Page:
Welcome to Paris. Enjoy the Food!

The French are known worldwide for their love of food and fine cuisine, but just what can you expect when you come to Paris and go out for a meal in one of the most romantic cities in the world? You will probably be familiar with some of the items on the menu such as escargot or creme brulee, but what else is there waiting to tantalize your taste buds, thrill your senses and increase your waistline? Aside from the food are there any customs regarding food that you should be aware of, or more importantly any behaviors to avoid?

Eating Out in Paris
Eating out in Paris is not a wallet friendly experience, though the quality of the food and the overall experience tend to make the expense worthwhile. Food is taken very seriously in Paris, meals are anything but rushed and everything is most definitely savoured. A lunch sitting can take anywhere up to two hours and will of course include wine to accompany the three courses that it contains. Lunch tends to be between the hours of midday and 2pm, and you may find that some of the smaller shops and outlets in the city will close during this time. Dinner is served between 7pm-10.30pm, and again is a very relaxed affair.

Welcome to Paris. Enjoy the Food!

Parisians typically skip breakfast, but if it is eaten then it will be something light such as a croissant and a coffee. You will not find many people in France sitting down to a heavy fry up of a morning. French pastries are something of an art form and aside from the traditional croissant there are plenty to choose from such as the pain au raisin or the pain au chocolat, all of which go incredibly well with the strong French coffee that is served just about everywhere.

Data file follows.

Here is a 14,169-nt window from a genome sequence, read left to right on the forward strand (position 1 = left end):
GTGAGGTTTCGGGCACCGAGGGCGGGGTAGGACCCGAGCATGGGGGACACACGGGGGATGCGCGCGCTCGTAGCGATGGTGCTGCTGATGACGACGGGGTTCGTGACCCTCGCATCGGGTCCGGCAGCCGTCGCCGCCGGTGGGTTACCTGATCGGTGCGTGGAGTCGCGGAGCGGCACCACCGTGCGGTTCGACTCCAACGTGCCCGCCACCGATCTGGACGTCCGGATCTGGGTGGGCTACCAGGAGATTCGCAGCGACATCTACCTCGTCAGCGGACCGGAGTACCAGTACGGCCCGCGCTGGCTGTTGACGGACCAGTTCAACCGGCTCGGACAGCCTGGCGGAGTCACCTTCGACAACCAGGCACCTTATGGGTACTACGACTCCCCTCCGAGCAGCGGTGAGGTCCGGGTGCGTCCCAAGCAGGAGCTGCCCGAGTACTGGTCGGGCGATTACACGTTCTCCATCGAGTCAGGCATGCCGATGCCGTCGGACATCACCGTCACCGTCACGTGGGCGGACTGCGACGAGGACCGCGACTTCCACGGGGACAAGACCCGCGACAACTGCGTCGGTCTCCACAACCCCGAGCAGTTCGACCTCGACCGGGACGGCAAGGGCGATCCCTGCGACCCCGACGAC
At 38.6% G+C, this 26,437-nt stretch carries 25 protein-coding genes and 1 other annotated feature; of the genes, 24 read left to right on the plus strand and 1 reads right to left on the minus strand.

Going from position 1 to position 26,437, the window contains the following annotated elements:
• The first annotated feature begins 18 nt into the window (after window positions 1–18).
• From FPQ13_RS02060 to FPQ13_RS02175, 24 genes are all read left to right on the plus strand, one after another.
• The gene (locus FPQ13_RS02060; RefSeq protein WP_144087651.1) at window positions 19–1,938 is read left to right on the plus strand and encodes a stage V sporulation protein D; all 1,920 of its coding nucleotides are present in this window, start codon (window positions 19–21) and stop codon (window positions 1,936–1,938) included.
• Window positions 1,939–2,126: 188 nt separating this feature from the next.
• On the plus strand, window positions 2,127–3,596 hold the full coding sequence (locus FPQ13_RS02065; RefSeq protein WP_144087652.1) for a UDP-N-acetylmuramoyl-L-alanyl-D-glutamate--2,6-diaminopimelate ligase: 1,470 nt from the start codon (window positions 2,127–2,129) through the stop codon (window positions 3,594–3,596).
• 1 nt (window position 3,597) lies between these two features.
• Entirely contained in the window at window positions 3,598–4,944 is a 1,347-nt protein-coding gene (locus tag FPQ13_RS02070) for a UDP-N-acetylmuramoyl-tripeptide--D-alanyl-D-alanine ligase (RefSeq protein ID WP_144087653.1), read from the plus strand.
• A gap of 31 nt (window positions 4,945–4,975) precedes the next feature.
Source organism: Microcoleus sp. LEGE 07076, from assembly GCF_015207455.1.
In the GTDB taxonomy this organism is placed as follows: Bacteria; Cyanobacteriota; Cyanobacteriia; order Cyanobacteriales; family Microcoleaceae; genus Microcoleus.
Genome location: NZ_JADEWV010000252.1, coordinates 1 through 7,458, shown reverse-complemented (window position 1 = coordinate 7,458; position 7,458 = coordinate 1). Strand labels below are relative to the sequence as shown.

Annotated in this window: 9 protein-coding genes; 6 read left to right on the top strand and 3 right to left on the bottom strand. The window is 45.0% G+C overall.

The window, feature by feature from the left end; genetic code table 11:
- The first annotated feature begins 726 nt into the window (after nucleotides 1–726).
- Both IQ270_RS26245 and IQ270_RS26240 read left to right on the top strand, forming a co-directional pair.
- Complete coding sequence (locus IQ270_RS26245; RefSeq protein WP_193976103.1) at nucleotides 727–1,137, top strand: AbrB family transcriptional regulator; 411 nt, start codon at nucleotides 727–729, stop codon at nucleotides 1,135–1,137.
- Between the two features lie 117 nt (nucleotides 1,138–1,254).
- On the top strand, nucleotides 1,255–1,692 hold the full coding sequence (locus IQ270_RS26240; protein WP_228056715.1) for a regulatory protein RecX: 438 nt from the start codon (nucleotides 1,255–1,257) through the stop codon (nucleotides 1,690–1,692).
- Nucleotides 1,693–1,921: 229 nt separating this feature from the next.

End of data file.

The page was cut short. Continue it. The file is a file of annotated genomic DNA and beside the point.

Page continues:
Enjoy the Food

Lunch is widely regarded as the most important meal on the day. While looking for somewhere to eat, keep an eye open for places offering a prix fixe menu, as you will find this to be a very reasonably priced three course lunch. Lunch could be something like quiche or perhaps a croque-monseiur. Alcohol is served with lunch but far from getting you tipsy it is about complimenting the food and making for an altogether more enjoyable dining experience.

Traditionally dinner consists of five courses, these are the hors d’oeuvre’s followed by soup, then the main course, followed by salad, cheese and of course dessert. Each course is accompanied by a wine which complements the food being served. The top class restaurants still serve the full five courses though more are choosing to serve a more reasonable three courses to their diners. The earliest you will be seated for dinner is 7pm and the latest around 10pm. Make a point of enjoying some classic French dishes while you are here such as coq au van or cassoulet, and remember to save some room for the cheese which is often served in place of a sweet dessert.

Are you looking to have a trip to Paris with a bit of a difference? How about a Paris dinner cruise?

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Rizwan Ahmad
About the Author:

This is a guest post, published by Rizwan Ahmad Author and founder of myfoodforu, He is a blogger from India and he loves to share his thoughts by writing articles on this site to the different topics related to technology world,

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